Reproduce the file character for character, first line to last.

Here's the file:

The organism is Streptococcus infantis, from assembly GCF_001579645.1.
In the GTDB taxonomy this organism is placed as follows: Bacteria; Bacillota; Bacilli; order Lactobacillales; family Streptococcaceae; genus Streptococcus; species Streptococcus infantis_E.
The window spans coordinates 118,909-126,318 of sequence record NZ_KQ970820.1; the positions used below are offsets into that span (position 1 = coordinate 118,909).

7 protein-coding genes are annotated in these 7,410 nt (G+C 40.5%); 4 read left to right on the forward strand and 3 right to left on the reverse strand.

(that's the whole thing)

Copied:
The organism is Streptococcus infantis, from assembly GCF_001579645.1.
In the GTDB taxonomy this organism is placed as follows: Bacteria; Bacillota; Bacilli; order Lactobacillales; family Streptococcaceae; genus Streptococcus; species Streptococcus infantis_E.
The window spans coordinates 118,909-126,318 of sequence record NZ_KQ970820.1; the positions used below are offsets into that span (position 1 = coordinate 118,909).

7 protein-coding genes are annotated in these 7,410 nt (G+C 40.5%); 4 read left to right on the forward strand and 3 right to left on the reverse strand.